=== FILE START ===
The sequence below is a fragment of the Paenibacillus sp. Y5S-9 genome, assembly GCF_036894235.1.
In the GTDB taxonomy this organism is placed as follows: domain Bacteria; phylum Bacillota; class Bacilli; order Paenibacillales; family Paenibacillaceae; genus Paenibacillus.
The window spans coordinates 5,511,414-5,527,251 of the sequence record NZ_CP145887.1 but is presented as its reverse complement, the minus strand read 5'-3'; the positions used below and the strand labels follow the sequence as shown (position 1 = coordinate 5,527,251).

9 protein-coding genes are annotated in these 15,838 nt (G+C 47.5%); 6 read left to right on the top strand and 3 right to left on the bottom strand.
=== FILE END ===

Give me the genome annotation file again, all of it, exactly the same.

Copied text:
The sequence below is a fragment of the Paenibacillus sp. Y5S-9 genome, assembly GCF_036894235.1.
In the GTDB taxonomy this organism is placed as follows: domain Bacteria; phylum Bacillota; class Bacilli; order Paenibacillales; family Paenibacillaceae; genus Paenibacillus.
The window spans coordinates 5,511,414-5,527,251 of the sequence record NZ_CP145887.1 but is presented as its reverse complement, the minus strand read 5'-3'; the positions used below and the strand labels follow the sequence as shown (position 1 = coordinate 5,527,251).

9 protein-coding genes are annotated in these 15,838 nt (G+C 47.5%); 6 read left to right on the top strand and 3 right to left on the bottom strand.